The Man in the Blue Checked Loungyi
by Keyan Bowes
U Maung Tin is waiting for me.
Waking in my room at the old Strand Hotel, I view the ragged cotton rug and bare light-bulb with pleasure. Burma again! Fabled land. My father spent his childhood here and fled to India with his parents as a war refugee when Rangoon was bombed in World War II. It has been left to me to return 35 years later to the land of my father’s stories, the land of the Rangoon River, the elegant Strand, the marvelous golden pagoda.
I wash up in the bathroom down the hall, quickly tie on my sari, and hurry down the once-grand staircase. U Maung Tin has agreed – reluctantly – to take me to see the Shwe Dagon Pagoda at dawn.
The old gentleman is dressed in what I have come to recognize as formal wear – a white shirt and a short jacket with a dark green checked loungyi, the wrap that serves instead of trousers. He stands under a street lamp by his 1940s Austin, with his nephew who is his chauffeur.
U Maung Tin is more than a colleague. Though he’s my father’s age or more, he’s been my friend and guide to this strange and wonderful city. I note with concern that he looks even more frail than he did two years ago. He has whitish cataract rings round his irises.
“Indira,” he says.
He’s still inexplicably reluctant. If I call it off even now, he’ll be relieved. I wonder why, but I am determined not to notice. “How are you, U Maung Tin?” I ask instead. “Did you bring photographs of your grandson? How are things in Burma these days?”
We drive down beautiful roads, typical British-tropical-colonial, deeply shadowed by huge old trees on each side. The street lamps are dim, comforting by contrast to the sodium vapor lamps becoming ubiquitous in Hong Kong and even New Delhi. It feels like stepping twenty or thirty years back in time.
By the time we reach the Shwe Dagon Pagoda, dawn is breaking. The nephew stays to watch the car, while we go up in the elevator, installed incongruously on one side of the hill in a concrete pylon. U Maung Tin steps out with a determined air. I can’t read his face; his expressions are foreign to me, and he’s older by too many years.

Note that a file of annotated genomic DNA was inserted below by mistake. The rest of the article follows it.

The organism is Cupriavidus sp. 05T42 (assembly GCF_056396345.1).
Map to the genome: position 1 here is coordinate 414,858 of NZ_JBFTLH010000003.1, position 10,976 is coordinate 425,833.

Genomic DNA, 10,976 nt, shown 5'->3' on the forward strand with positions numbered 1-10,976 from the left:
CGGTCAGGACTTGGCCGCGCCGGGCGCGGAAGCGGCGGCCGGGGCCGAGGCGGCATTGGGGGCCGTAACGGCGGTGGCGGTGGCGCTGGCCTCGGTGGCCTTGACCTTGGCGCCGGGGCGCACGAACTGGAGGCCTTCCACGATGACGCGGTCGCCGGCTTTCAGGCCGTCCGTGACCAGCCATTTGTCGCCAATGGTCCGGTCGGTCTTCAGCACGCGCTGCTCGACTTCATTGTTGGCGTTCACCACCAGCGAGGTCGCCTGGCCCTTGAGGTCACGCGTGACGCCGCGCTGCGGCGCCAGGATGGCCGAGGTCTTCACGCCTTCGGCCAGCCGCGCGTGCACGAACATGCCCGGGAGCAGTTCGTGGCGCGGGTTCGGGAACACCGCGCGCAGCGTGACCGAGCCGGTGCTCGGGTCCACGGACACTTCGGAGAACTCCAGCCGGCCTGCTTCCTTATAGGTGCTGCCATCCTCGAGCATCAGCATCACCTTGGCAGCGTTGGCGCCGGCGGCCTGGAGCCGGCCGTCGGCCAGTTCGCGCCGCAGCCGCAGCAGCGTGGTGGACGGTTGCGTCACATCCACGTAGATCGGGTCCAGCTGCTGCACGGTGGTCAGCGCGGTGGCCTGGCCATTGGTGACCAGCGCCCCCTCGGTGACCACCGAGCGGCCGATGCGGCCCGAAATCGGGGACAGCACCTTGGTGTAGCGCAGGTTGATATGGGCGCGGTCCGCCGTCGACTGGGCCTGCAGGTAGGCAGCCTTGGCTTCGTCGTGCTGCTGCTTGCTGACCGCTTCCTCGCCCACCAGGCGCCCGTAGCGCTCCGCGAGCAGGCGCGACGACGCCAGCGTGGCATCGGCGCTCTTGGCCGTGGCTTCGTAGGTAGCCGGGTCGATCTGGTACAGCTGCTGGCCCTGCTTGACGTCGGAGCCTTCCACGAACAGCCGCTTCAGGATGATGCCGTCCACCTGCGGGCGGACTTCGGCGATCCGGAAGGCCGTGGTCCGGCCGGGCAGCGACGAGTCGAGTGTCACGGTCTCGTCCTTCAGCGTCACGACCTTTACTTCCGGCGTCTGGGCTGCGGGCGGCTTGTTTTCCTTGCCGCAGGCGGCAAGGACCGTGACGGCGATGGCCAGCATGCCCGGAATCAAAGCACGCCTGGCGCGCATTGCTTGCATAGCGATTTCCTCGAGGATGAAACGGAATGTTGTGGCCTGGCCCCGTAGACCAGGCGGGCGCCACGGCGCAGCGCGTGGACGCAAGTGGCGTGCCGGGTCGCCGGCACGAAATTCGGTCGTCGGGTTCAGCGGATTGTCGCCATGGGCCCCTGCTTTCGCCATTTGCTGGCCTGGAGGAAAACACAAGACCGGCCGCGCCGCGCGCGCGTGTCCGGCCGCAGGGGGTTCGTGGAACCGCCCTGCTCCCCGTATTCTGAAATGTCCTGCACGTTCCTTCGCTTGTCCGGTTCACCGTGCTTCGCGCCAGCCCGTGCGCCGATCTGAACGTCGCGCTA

On the pagoda platform, the temple bells that edge the hundreds of shrines chime gently in the breeze, reminiscent of Kipling’s verse. Over years or centuries, the whole platform has been paved, apparently at random, with marble or stone or glazed ceramic tile.
A sturdy man dressed in a dark blue checked loungyi walks up to us as we arrive, and looks as though he is about to speak. U Maung Tin pointedly ignores him and turns instead to me. I expect him to say something in explanation, but he doesn’t. “This is the best time to visit,” he says instead.
U Maung Tin, after a long time! Maybe this time I will have an opportunity to speak to him. Maung Tin, stop, I want to say. But he ignores me. There’s a woman with him, a foreigner in a saree, an Indian. Maybe she can influence him?
We walk round the pagoda. A lace of bamboo scaffolding covers the immense rounded dome rising above us. Workers are renewing its coating of gold leaf. I can barely discern the umbrella high on top that forms its jewel-studded finial.
“It’s so peaceful,” I remark as we walk to the North Gate and look down on the wooded countryside. “If you visited Thailand, you would see the contrast…”
“The government would not give me a passport,” he replies, “even if the Journal were to pay my expenses.” He is an occasional correspondent for several foreign newsmagazines, including my own. “They do not trust journalists,” he adds.
“How did you come to be one, then?” I ask. It seems a risky profession here.
“Ah, it was years ago, Indira. Actually I trained as a scientist. Not many positions were available and I lost the one I wanted. I joined a newspaper instead. But then this government came, they took over the newspapers and we had no independence.” The two English-language newspapers in Rangoon publish identical government news releases in different sequences. “So I report for foreign papers.”
I sense there’s something more to the story, but he stops there. We continue to walk clockwise around the dome. It feels proper to go by the right, the Hindu pradakshina, the correct way.
Gazing at the quiet eyes of the Buddha images in the myriad shrines, it seems that the veneration of millions of worshippers has imbued them with a special sanctity. Some images are hundreds of years old, some quite new. The past treads lightly here into the present. We buy squares of gold leaf and apply them to a convenient statue as an act of grace. Though neither Buddhist nor religious, I find I can comprehend a calm and thoughtful God.